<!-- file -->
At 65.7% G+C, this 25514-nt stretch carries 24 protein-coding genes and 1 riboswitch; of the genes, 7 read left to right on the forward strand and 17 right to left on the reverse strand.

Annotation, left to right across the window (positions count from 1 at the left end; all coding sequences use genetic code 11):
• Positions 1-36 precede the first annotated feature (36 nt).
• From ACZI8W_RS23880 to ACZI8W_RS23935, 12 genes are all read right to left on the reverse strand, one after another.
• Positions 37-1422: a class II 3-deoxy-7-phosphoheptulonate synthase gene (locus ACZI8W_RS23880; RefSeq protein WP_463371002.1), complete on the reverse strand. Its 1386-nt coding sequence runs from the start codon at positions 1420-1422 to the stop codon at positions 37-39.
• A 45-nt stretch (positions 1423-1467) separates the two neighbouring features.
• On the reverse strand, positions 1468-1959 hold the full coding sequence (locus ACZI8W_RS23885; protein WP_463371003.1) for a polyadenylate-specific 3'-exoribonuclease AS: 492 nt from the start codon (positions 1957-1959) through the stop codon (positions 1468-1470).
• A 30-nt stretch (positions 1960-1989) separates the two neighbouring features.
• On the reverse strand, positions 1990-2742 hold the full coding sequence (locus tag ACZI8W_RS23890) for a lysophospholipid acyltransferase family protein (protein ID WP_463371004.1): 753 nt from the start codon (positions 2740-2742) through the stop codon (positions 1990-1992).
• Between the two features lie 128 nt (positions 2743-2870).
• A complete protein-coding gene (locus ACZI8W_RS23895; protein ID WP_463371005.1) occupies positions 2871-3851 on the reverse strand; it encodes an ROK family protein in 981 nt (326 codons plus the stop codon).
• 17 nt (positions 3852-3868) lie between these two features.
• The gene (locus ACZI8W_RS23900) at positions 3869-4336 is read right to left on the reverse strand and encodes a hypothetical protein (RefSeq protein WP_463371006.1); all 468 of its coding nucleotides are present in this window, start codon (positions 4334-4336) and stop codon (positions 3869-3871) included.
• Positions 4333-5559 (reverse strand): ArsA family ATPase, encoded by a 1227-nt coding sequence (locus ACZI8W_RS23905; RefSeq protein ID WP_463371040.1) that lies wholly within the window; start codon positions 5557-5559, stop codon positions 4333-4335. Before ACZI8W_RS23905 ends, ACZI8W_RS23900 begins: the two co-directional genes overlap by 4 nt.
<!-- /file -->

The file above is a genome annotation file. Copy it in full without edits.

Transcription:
At 65.7% G+C, this 25514-nt stretch carries 24 protein-coding genes and 1 riboswitch; of the genes, 7 read left to right on the forward strand and 17 right to left on the reverse strand.

Annotation, left to right across the window (positions count from 1 at the left end; all coding sequences use genetic code 11):
• Positions 1-36 precede the first annotated feature (36 nt).
• From ACZI8W_RS23880 to ACZI8W_RS23935, 12 genes are all read right to left on the reverse strand, one after another.
• Positions 37-1422: a class II 3-deoxy-7-phosphoheptulonate synthase gene (locus ACZI8W_RS23880; RefSeq protein WP_463371002.1), complete on the reverse strand. Its 1386-nt coding sequence runs from the start codon at positions 1420-1422 to the stop codon at positions 37-39.
• A 45-nt stretch (positions 1423-1467) separates the two neighbouring features.
• On the reverse strand, positions 1468-1959 hold the full coding sequence (locus ACZI8W_RS23885; protein WP_463371003.1) for a polyadenylate-specific 3'-exoribonuclease AS: 492 nt from the start codon (positions 1957-1959) through the stop codon (positions 1468-1470).
• A 30-nt stretch (positions 1960-1989) separates the two neighbouring features.
• On the reverse strand, positions 1990-2742 hold the full coding sequence (locus tag ACZI8W_RS23890) for a lysophospholipid acyltransferase family protein (protein ID WP_463371004.1): 753 nt from the start codon (positions 2740-2742) through the stop codon (positions 1990-1992).
• Between the two features lie 128 nt (positions 2743-2870).
• A complete protein-coding gene (locus ACZI8W_RS23895; protein ID WP_463371005.1) occupies positions 2871-3851 on the reverse strand; it encodes an ROK family protein in 981 nt (326 codons plus the stop codon).
• 17 nt (positions 3852-3868) lie between these two features.
• The gene (locus ACZI8W_RS23900) at positions 3869-4336 is read right to left on the reverse strand and encodes a hypothetical protein (RefSeq protein WP_463371006.1); all 468 of its coding nucleotides are present in this window, start codon (positions 4334-4336) and stop codon (positions 3869-3871) included.
• Positions 4333-5559 (reverse strand): ArsA family ATPase, encoded by a 1227-nt coding sequence (locus ACZI8W_RS23905; RefSeq protein ID WP_463371040.1) that lies wholly within the window; start codon positions 5557-5559, stop codon positions 4333-4335. Before ACZI8W_RS23905 ends, ACZI8W_RS23900 begins: the two co-directional genes overlap by 4 nt.